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Discovering that your car has been broken into is the pits, but don’t panic. Follow these steps.
Take pictures of the damage if you can and make a list of any items stolen right away.
Your insurance company likely will require a police report if you file a claim for a car break-in. If a police officer is sent over, don’t move the vehicle until the officer comes. Or, you may have to file a report at the police station; you can ask when you call.
Have these handy to file a police report:
If any items stolen have your address and birthdate, you can place a 90-day fraud alert on your credit record by contacting one of the three major credit bureaus: Equifax, Experian or TransUnion. Whichever credit reporting company you call will contact the other two, so you won’t have to call all three. Here’s more from the Federal Trade Commission on .
If any credit or debit cards were taken, contact the card issuers or bank immediately to block access to the accounts and get replacement cards.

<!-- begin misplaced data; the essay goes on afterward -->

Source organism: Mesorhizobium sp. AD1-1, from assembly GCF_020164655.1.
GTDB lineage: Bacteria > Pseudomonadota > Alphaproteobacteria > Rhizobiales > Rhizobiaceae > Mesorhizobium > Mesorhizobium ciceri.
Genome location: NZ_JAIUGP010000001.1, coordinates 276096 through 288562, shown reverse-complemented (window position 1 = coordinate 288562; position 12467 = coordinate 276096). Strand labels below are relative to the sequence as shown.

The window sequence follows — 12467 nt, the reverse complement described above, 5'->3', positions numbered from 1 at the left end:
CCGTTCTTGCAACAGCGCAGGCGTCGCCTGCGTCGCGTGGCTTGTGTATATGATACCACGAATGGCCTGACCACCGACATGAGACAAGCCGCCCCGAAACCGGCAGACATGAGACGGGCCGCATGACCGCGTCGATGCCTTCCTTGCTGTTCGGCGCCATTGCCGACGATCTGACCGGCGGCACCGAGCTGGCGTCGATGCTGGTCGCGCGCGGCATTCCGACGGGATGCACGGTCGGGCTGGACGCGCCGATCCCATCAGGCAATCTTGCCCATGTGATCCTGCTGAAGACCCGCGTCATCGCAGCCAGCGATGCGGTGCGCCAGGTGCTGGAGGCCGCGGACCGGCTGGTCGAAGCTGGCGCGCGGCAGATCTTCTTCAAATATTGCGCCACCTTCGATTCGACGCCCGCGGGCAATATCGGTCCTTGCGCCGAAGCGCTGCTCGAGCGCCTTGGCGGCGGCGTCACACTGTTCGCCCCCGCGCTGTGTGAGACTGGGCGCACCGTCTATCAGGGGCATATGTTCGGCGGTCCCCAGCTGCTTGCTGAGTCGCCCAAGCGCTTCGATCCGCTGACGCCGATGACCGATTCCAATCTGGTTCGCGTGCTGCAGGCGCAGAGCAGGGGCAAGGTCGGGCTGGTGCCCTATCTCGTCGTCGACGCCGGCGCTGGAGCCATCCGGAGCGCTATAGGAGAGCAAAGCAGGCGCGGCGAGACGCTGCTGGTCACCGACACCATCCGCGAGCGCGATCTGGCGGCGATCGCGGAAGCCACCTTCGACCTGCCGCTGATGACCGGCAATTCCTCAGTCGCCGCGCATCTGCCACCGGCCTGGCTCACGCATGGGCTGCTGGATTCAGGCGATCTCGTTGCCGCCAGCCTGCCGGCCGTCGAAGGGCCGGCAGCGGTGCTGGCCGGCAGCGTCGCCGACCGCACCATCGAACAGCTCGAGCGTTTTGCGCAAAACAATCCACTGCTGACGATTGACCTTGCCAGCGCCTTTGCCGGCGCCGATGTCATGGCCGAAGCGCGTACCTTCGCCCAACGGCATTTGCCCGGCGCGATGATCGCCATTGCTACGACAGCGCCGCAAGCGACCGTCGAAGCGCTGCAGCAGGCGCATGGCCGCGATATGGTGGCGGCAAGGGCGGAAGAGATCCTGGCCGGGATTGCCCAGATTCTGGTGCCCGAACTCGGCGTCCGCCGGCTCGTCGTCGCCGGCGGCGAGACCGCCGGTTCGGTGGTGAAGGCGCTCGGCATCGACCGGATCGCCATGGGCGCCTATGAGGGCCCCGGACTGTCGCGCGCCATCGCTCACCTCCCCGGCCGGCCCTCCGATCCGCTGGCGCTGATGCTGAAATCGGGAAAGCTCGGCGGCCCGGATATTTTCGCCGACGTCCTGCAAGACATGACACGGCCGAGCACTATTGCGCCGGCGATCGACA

Insurance for a car break-in can fall under two coverage types:
Before you file a claim, remember:
Get any damage repaired right away so your vehicle isn't vulnerable to another theft.
No matter how diligent you are, break-ins are always possible. pays for the damage, but it's optional unless you have a loan or lease. Choosing a higher deductible can lower the cost to add the coverage, but if your deductible is too high, this insurance won’t pay out for small amounts of damage.
Some tips to prevent theft: